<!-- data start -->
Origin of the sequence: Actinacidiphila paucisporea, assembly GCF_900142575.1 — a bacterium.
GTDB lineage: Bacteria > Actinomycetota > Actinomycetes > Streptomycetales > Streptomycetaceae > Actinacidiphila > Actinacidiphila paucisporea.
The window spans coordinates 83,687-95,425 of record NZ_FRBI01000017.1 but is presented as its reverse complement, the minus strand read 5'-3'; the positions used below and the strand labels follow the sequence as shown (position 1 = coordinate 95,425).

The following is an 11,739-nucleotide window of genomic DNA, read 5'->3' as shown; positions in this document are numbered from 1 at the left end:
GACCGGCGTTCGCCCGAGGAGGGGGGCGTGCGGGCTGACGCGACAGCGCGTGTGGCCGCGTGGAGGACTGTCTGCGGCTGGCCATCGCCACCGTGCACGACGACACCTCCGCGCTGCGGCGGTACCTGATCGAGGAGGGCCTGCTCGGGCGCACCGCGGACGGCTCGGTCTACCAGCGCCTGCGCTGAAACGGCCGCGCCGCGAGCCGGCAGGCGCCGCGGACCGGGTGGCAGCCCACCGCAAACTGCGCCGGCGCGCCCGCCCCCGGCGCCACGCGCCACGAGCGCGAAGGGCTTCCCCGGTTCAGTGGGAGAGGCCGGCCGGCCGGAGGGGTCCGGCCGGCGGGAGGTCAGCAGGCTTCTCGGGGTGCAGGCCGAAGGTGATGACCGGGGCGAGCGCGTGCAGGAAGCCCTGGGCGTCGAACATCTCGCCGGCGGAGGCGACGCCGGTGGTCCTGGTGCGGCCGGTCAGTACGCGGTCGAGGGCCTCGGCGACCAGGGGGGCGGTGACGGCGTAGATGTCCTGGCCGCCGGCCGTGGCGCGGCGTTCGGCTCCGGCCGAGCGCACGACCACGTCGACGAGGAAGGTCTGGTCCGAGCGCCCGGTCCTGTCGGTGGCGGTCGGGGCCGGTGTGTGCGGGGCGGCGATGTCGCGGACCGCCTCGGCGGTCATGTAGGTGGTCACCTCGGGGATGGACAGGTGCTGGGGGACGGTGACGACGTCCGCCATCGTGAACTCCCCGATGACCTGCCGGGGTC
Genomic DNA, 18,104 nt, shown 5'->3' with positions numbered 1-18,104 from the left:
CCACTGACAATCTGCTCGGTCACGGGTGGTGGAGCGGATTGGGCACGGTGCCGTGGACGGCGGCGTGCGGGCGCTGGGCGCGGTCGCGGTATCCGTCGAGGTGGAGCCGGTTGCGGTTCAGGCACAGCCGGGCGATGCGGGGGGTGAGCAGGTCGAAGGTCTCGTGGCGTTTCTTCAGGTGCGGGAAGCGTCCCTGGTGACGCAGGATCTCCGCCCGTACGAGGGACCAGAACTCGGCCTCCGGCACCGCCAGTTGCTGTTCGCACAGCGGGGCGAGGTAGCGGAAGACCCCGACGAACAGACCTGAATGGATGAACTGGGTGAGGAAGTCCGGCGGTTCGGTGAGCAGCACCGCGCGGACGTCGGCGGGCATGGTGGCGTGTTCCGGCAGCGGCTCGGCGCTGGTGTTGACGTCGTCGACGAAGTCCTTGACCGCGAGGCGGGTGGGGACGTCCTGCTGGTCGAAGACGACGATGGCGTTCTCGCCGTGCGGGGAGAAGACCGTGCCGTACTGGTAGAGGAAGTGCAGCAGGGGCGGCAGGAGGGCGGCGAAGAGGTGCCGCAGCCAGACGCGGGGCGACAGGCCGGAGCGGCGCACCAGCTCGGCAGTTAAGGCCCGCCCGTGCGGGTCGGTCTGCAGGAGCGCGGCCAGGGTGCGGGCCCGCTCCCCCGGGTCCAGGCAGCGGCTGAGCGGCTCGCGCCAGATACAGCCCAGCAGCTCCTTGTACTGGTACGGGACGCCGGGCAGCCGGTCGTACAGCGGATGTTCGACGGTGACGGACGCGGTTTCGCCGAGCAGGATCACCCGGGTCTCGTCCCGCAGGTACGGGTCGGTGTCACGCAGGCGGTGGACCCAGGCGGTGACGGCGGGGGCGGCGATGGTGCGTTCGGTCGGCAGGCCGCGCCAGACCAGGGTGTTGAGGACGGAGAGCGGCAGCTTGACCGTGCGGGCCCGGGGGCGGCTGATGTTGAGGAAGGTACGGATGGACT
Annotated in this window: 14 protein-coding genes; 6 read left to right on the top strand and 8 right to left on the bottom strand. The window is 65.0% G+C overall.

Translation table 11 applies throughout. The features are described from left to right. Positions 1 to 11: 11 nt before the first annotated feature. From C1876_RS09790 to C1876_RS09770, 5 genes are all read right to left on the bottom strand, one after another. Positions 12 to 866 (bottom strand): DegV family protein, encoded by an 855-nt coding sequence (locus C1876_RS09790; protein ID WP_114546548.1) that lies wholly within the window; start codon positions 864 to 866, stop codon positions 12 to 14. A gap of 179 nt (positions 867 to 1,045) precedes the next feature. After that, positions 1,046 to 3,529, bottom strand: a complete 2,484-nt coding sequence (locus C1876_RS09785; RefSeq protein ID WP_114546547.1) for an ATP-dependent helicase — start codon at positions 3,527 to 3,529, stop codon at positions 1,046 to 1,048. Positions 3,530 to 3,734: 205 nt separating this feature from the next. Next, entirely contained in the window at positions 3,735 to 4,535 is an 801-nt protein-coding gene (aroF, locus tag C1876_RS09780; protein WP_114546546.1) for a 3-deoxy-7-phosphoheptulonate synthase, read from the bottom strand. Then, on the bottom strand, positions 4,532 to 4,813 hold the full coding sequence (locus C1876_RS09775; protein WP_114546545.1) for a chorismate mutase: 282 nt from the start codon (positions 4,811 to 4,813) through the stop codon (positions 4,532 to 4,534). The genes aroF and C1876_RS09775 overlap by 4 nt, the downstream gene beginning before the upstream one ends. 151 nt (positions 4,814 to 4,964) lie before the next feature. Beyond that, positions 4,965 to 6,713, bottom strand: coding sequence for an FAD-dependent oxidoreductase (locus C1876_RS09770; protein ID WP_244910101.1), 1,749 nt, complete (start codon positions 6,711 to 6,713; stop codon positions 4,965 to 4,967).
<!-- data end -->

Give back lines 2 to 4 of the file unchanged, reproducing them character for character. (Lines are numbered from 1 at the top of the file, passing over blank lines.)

GTDB lineage: Bacteria > Actinomycetota > Actinomycetes > Streptomycetales > Streptomycetaceae > Actinacidiphila > Actinacidiphila paucisporea.
The window spans coordinates 83,687-95,425 of record NZ_FRBI01000017.1 but is presented as its reverse complement, the minus strand read 5'-3'; the positions used below and the strand labels follow the sequence as shown (position 1 = coordinate 95,425).

The following is an 11,739-nucleotide window of genomic DNA, read 5'->3' as shown; positions in this document are numbered from 1 at the left end: